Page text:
He adds, “I think of it as whispers of God — whispers that have and incredible power to stir our mind, urge us to action, and make us do things we didn’t think we were capable of.”

From Abraham’s prayer to spare his son, Isaac, to Jesus’ prayer that has become the “Our Father,” on to Constantine and the granting of religious freedom to Joan of Arc, Martin Luther, George Washington, and more, the stories are as much history lessons as affirmation that prayer has had an impact on world events.

Catholics in particular will find a worthwhile summary of Luther’s story.

And did you know that the well-loved “Prayer of St. Francis” wasn’t written during the lifetime of the 13th-century saint but in 1912?

Outside of Abraham, only Ganhdi breaks into what is otherwise an all-Christian line-up of the 10 prayers. And frankly, the prayer for fair weather that Gen. George Patton’s chaplains composed so the Allied Army could relieve the troops surrounded by Nazi German forces at Bastogne during World War II’s Battle of the Bulge — as good a story as it is — seems to pale in comparison to the impact the other nine have had on human history.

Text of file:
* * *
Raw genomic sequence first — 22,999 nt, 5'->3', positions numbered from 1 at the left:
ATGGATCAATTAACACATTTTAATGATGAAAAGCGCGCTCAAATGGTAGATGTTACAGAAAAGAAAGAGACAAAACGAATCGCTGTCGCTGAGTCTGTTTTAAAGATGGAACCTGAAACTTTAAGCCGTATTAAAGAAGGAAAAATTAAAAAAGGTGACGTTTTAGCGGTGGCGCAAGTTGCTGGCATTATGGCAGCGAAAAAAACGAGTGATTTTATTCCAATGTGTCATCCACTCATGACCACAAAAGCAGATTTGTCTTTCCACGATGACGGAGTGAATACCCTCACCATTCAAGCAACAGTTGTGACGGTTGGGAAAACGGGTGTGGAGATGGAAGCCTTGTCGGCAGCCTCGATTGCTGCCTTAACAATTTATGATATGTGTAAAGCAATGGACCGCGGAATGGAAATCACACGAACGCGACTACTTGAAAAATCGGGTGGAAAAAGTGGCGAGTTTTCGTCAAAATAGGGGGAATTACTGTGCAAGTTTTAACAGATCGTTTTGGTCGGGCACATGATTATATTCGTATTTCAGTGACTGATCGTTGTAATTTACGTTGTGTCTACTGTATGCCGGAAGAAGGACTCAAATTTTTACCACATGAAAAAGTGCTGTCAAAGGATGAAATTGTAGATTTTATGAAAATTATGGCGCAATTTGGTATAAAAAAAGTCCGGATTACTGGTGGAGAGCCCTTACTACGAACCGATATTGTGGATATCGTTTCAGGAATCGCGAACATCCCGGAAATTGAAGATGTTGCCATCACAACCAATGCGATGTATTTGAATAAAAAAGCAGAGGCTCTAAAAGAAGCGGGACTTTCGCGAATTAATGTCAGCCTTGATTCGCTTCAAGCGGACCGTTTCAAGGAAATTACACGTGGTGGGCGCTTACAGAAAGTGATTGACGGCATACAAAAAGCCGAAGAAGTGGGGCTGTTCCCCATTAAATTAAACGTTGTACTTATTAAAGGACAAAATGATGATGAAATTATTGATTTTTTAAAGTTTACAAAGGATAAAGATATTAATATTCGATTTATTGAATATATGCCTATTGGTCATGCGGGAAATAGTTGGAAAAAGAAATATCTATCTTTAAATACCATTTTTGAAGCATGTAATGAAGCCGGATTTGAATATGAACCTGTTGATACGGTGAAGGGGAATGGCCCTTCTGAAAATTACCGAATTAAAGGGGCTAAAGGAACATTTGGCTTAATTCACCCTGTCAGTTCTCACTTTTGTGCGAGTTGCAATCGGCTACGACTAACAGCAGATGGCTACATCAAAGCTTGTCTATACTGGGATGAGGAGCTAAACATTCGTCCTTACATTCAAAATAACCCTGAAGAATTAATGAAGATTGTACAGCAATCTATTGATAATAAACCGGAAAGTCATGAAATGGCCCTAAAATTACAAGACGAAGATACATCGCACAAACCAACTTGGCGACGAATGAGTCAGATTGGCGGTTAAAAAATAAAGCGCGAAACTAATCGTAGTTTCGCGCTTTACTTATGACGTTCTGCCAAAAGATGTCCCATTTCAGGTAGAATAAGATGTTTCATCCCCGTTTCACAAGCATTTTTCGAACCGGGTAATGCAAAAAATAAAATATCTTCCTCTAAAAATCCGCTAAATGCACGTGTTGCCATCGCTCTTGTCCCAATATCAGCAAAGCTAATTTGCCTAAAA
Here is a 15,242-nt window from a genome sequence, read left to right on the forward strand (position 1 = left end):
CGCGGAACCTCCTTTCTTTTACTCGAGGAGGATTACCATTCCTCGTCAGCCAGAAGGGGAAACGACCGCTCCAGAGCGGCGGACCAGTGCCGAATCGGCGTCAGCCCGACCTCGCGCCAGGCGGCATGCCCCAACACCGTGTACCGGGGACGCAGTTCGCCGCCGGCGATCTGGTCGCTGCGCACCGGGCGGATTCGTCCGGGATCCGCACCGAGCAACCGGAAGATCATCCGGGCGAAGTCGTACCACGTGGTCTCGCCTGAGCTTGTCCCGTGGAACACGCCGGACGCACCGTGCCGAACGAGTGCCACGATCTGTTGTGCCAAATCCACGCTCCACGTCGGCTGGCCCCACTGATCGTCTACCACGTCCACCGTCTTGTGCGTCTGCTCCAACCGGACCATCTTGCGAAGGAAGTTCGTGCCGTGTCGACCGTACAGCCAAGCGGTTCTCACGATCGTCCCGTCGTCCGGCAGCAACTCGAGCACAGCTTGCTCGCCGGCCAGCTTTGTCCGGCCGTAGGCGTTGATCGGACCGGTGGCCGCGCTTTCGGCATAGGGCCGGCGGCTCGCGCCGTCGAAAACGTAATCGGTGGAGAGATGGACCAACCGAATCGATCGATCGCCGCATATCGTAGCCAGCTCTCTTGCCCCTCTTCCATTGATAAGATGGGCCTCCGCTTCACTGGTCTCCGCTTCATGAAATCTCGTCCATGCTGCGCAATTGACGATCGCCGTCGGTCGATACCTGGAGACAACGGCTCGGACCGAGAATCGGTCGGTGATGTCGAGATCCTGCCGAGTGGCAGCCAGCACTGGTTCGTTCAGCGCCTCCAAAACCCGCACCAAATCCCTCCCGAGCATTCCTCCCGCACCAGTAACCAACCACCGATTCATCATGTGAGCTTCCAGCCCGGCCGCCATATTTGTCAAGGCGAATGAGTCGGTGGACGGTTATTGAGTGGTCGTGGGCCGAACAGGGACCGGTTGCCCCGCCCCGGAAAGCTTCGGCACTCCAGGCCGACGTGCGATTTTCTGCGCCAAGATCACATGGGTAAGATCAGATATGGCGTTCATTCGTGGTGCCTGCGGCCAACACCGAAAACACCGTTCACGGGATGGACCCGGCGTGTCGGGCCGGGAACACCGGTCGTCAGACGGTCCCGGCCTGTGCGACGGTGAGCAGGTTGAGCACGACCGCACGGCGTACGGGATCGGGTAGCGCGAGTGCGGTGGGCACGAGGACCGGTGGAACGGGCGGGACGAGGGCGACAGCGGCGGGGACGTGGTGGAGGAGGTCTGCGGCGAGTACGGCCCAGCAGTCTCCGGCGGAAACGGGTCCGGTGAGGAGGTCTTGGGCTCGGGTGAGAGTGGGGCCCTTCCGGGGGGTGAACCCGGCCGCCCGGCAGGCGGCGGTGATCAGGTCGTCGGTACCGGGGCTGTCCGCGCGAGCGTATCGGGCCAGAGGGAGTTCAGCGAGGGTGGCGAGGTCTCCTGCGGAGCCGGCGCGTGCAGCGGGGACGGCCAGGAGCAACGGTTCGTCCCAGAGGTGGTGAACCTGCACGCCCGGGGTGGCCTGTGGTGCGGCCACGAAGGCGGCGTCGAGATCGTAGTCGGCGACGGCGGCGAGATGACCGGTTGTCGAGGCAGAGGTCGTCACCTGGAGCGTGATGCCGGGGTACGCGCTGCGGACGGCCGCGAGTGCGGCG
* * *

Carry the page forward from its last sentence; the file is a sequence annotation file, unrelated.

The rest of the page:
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Local priest describes trip to Rome to become missionary of mercy

February 19, 2016


Father John Ubel greets Pope Francis during his trip to Rome.

Father John Ubel greets Pope Francis during his trip to Rome.

By Father John Ubel

My brief trip to Rome began with a plethora of questions from an inquisitive Jewish woman sitting next to me on the flight from Minneapolis. Among them: “What do you mean by mercy?” and “But does forgiveness actually accomplish anything?”

While a great discussion starter, on this evening flight to Amsterdam, I was most interested in sleeping. But when the pilot kept giving us Super Bowl updates every 20 minutes just as I began to doze, I accepted reality! But, her pointed questions left me pondering some very basic concepts, and how I ought to be able to explain mercy in terms understandable even to those who do not share my faith.